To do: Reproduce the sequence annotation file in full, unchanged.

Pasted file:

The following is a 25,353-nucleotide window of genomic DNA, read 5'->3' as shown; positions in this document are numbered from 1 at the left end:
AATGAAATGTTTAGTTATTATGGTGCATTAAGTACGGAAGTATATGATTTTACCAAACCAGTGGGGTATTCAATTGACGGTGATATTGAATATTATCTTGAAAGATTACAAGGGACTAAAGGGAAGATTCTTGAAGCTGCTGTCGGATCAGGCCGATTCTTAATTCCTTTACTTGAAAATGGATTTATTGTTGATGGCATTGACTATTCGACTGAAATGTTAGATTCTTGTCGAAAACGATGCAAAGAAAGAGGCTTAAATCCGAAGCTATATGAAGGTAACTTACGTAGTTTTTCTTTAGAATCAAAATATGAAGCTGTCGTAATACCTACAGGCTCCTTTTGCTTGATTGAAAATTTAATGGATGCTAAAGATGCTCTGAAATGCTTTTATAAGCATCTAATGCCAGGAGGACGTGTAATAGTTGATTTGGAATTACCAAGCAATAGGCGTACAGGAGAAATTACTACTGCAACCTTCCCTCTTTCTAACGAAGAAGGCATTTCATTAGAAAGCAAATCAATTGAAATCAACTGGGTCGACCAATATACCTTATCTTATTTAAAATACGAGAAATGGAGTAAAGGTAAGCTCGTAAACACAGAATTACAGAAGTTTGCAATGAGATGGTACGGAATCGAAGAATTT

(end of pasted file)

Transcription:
The following is a 25,353-nucleotide window of genomic DNA, read 5'->3' as shown; positions in this document are numbered from 1 at the left end:
AATGAAATGTTTAGTTATTATGGTGCATTAAGTACGGAAGTATATGATTTTACCAAACCAGTGGGGTATTCAATTGACGGTGATATTGAATATTATCTTGAAAGATTACAAGGGACTAAAGGGAAGATTCTTGAAGCTGCTGTCGGATCAGGCCGATTCTTAATTCCTTTACTTGAAAATGGATTTATTGTTGATGGCATTGACTATTCGACTGAAATGTTAGATTCTTGTCGAAAACGATGCAAAGAAAGAGGCTTAAATCCGAAGCTATATGAAGGTAACTTACGTAGTTTTTCTTTAGAATCAAAATATGAAGCTGTCGTAATACCTACAGGCTCCTTTTGCTTGATTGAAAATTTAATGGATGCTAAAGATGCTCTGAAATGCTTTTATAAGCATCTAATGCCAGGAGGACGTGTAATAGTTGATTTGGAATTACCAAGCAATAGGCGTACAGGAGAAATTACTACTGCAACCTTCCCTCTTTCTAACGAAGAAGGCATTTCATTAGAAAGCAAATCAATTGAAATCAACTGGGTCGACCAATATACCTTATCTTATTTAAAATACGAGAAATGGAGTAAAGGTAAGCTCGTAAACACAGAATTACAGAAGTTTGCAATGAGATGGTACGGAATCGAAGAATTT